It’s not clear if the state will also foot the bill for treatment if PFAS is discovered in the wells that it tests.
“First step is testing,” Tierney said. “I cannot comment on further steps at this time as we need to see what the testing results are.”
Testing and treatment combined for the potentially deadly chemicals could cost more than $1,000.
Tierney alerted the Dayton Daily News about the state’s decision after the news organization informed the Ohio EPA that a resident felt the agency had the moral obligation to taxpayers to pay for testing.
“Now that the Ohio EPA has detected the (PFAS at Aullwood), they have a moral obligation to test all the wells as a service to taxpayers,” Earl Moyer said three weeks ago.
Sherry Edwards and her husband live across from Aullwood. They have discussed whether to pay for testing or to assume their well is contaminated and invest in a treatment system. One option, she said, is a reverse osmosis water filter system, which experts say is highly effective, but costly.
Sherry Edwards stand in front of her home in Butler Twp., Montgomery County, while discussing her options for testing her well for PFAS after the potentially deadly chemicals were discovered at nearby Aullwood Audubon Farm Discovery Center. MARSHALL GORBYSTAFF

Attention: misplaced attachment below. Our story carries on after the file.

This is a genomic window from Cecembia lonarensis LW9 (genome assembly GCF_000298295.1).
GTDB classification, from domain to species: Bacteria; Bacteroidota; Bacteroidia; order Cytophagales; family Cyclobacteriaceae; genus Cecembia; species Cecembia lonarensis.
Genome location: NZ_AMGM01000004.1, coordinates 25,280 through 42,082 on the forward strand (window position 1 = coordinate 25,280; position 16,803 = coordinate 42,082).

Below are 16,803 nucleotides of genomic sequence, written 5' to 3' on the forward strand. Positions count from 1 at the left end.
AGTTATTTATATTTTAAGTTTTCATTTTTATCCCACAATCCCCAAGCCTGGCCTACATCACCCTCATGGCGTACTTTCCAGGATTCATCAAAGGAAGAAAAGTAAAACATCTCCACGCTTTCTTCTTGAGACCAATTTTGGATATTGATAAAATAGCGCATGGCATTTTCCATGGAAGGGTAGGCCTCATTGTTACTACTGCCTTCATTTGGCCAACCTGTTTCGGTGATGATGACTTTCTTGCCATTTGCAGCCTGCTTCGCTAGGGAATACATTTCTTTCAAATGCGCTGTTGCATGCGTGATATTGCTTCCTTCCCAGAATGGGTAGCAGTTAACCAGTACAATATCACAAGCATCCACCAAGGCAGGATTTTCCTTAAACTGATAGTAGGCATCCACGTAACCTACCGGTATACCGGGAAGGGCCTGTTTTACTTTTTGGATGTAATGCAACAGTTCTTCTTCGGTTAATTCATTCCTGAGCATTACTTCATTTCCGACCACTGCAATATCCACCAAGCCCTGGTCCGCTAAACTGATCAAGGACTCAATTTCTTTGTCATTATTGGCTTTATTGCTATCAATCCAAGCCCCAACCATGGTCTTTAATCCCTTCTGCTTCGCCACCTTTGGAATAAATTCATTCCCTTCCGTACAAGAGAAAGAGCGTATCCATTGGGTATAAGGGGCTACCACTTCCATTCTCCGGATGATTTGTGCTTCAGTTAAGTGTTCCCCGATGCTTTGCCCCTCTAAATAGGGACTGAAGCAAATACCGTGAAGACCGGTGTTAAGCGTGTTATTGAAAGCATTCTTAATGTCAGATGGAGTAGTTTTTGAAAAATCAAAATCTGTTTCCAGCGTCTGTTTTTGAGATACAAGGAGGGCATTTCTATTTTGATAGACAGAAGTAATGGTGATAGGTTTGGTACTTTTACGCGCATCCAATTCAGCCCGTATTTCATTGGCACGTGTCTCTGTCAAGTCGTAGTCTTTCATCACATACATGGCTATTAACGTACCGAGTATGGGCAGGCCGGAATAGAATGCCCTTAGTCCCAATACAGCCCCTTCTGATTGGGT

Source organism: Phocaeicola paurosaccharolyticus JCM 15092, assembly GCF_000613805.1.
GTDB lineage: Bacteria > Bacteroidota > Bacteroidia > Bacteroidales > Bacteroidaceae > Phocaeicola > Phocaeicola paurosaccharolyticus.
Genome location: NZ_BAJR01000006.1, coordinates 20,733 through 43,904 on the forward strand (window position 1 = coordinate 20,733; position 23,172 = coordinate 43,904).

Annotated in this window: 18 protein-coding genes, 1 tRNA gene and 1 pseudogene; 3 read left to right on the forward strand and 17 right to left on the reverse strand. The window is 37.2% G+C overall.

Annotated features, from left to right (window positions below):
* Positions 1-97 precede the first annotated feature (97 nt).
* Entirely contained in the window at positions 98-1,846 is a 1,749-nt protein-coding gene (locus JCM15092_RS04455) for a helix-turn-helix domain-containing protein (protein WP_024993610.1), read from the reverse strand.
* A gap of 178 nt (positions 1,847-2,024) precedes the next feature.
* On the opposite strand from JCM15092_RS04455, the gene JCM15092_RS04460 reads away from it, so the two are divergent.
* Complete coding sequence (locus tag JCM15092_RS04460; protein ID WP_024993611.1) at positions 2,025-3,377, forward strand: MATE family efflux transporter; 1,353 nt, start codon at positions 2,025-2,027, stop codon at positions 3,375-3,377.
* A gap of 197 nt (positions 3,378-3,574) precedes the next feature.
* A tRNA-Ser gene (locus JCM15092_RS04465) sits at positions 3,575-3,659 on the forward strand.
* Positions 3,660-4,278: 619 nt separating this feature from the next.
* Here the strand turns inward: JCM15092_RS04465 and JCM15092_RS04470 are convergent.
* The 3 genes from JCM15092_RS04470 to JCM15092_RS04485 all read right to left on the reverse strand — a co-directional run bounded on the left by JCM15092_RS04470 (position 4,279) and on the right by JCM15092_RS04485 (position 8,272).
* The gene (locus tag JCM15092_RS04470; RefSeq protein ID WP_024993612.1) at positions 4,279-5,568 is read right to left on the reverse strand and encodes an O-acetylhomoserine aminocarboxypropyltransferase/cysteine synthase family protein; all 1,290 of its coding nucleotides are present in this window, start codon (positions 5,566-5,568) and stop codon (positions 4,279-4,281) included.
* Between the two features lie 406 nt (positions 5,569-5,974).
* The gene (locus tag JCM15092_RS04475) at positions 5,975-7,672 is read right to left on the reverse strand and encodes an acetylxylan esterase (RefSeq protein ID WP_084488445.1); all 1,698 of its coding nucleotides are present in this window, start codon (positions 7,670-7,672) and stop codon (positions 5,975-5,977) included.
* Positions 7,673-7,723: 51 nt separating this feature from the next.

Like some other residents in the area, she tests her well regularly for a variety of contaminants. But until they received the letter urging them to test for PFAS, they’ve never heard of the group of chemicals. PFAS chemicals at unsafe levels can cause multiple health issues, including birth defects and cancers — the EPA recommends that the levels not be above 70 parts per trillion. Edwards and her husband continue to drink the water from their system while also exploring their options and gathering information about PFAS, she said.
Earl Moyer, another resident, is researching PFAS and sharing the information with neighbors. They’ve also discussed finding a company that offers group rates for testing and treatment, he said.
Health officials sent residents a list of PFAS drinking water sample collection services in the state to test their wells. The total cost can range from $500 to more than $1,000, depending on the company. Treatment systems would cost an additional fee if PFAS is detected above the EPA’s action level of 70 parts per trillion, officials said.
There are several state and federal grants, and low interest loan programs available to help lessen the financial burden on well owners. Qualification for some programs is based on household income and other factors.
Given the fact that testing and treatment can be costly, and the state will only pay for some tests, residents who are near where PFAS was discovered could bypass testing and go straight to installing treatment systems. The Ohio Department of Health…